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or condolement

[kuh n-doh-luh ns] /kənˈdoʊ ləns/
Often, condolences. expression of sympathy with a person who is suffering sorrow, misfortune, or grief.
Origin of condolence
1595-1605; condole + -ence Unabridged
Based on the Random House Dictionary, © Random House, Inc. 2015.
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Examples from the Web for condolence
Contemporary Examples
Historical Examples
  • He sends his kind regards and thanks for enquiries and condolence.

  • I do not ask your condolence and regret for what is past, for that now cannot be remedied.

    Gomez Arias Joaqun Telesforo de Trueba y Coso
  • They went off without attempting to speak to her, or to offer her condolence or sympathy.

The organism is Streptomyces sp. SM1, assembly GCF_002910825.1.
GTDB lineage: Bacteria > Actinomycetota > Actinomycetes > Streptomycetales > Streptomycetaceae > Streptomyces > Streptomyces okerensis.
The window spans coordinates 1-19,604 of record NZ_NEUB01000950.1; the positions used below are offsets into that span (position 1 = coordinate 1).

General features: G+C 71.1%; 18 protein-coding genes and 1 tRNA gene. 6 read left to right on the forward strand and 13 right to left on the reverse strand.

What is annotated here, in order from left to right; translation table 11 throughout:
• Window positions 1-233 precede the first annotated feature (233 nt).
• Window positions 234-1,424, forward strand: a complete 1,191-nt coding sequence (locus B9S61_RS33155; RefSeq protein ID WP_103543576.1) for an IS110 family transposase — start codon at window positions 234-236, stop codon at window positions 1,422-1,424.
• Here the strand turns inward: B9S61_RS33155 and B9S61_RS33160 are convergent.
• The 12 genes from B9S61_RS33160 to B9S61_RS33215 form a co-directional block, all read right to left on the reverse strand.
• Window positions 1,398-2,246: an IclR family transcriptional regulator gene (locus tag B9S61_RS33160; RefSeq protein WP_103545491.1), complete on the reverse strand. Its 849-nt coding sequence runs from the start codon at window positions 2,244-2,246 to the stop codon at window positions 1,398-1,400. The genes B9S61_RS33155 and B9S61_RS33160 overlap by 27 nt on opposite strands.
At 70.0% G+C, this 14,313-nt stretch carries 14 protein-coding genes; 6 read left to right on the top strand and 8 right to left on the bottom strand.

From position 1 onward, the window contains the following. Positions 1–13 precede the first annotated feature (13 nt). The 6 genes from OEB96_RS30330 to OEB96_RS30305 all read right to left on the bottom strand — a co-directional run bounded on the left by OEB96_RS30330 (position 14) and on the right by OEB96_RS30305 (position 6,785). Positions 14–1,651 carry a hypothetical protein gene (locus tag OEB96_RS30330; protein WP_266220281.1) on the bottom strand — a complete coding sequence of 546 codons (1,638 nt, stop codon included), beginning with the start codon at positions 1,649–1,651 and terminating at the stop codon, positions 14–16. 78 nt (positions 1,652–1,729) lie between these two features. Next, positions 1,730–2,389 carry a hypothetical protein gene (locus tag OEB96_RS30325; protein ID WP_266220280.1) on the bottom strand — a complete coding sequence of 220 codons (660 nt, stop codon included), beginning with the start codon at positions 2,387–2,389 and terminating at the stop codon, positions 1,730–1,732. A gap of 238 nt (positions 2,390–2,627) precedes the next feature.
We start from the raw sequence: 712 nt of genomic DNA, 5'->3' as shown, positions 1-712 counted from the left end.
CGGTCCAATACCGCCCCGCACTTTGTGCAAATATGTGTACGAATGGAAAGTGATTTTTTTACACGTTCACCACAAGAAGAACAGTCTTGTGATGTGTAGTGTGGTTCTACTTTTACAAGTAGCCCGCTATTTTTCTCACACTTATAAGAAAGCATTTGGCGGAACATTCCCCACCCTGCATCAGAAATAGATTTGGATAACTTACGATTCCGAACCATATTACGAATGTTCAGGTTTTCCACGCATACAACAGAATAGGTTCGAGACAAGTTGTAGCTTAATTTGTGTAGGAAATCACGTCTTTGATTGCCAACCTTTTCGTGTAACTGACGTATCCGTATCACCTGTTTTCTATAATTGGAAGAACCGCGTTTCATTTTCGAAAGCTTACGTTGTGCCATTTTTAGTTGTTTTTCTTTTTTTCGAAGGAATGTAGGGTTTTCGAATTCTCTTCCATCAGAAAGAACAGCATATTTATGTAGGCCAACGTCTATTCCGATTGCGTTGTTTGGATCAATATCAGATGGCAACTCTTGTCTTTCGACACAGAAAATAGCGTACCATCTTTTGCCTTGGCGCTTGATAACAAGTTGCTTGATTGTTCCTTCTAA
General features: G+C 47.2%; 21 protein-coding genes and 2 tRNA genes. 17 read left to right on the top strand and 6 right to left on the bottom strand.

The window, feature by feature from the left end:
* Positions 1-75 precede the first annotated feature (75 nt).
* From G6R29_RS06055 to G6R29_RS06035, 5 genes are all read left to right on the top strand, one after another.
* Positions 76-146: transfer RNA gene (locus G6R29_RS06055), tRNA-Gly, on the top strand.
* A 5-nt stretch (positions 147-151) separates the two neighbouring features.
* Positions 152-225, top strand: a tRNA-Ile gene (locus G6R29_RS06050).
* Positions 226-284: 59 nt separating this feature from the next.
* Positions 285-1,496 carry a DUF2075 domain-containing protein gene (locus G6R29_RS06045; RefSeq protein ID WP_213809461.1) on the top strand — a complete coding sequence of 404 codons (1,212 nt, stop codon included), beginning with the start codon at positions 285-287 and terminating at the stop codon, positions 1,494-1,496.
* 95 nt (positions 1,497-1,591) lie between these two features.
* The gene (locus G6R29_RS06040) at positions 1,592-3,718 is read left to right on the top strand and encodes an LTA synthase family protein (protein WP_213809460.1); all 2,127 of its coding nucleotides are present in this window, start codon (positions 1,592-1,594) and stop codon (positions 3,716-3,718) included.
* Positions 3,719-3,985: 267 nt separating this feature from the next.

Hester's Counterpart Jean K. Baird
  • I felt that no words of condolence availed, and I let him lie there quietly.

    The Moon and Sixpence W. Somerset Maugham
  • Having settled this business so satisfactorily, I went to receive the condolence and sympathy of St. John.

    Devereux, Complete Edward Bulwer-Lytton
British Dictionary definitions for condolence


(often pl) an expression of sympathy with someone in grief, etc
Collins English Dictionary - Complete & Unabridged 2012 Digital Edition
© William Collins Sons & Co. Ltd. 1979, 1986 © HarperCollins
Publishers 1998, 2000, 2003, 2005, 2006, 2007, 2009, 2012
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Word Origin and History for condolence

c.1600, from Late Latin condolere "to suffer together" (see condole) + -ence. Often in form condoleance 1600-1800.

Online Etymology Dictionary, © 2010 Douglas Harper
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